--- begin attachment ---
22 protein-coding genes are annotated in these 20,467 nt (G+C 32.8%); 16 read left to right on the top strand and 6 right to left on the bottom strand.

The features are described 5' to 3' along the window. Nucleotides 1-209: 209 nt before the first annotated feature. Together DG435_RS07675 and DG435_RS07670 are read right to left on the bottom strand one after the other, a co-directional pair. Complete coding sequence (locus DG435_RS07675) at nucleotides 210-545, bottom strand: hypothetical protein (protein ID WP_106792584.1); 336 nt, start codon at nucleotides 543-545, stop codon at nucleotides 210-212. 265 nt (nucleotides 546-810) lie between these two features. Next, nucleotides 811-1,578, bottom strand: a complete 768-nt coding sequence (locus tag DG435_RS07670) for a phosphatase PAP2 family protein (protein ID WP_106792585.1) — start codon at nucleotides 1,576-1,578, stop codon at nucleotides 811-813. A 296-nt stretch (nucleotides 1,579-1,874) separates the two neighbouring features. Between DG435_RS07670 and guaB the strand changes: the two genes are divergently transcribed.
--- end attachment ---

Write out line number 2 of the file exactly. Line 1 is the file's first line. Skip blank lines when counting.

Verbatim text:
The features are described 5' to 3' along the window. Nucleotides 1-209: 209 nt before the first annotated feature. Together DG435_RS07675 and DG435_RS07670 are read right to left on the bottom strand one after the other, a co-directional pair. Complete coding sequence (locus DG435_RS07675) at nucleotides 210-545, bottom strand: hypothetical protein (protein ID WP_106792584.1); 336 nt, start codon at nucleotides 543-545, stop codon at nucleotides 210-212. 265 nt (nucleotides 546-810) lie between these two features. Next, nucleotides 811-1,578, bottom strand: a complete 768-nt coding sequence (locus tag DG435_RS07670) for a phosphatase PAP2 family protein (protein ID WP_106792585.1) — start codon at nucleotides 1,576-1,578, stop codon at nucleotides 811-813. A 296-nt stretch (nucleotides 1,579-1,874) separates the two neighbouring features. Between DG435_RS07670 and guaB the strand changes: the two genes are divergently transcribed.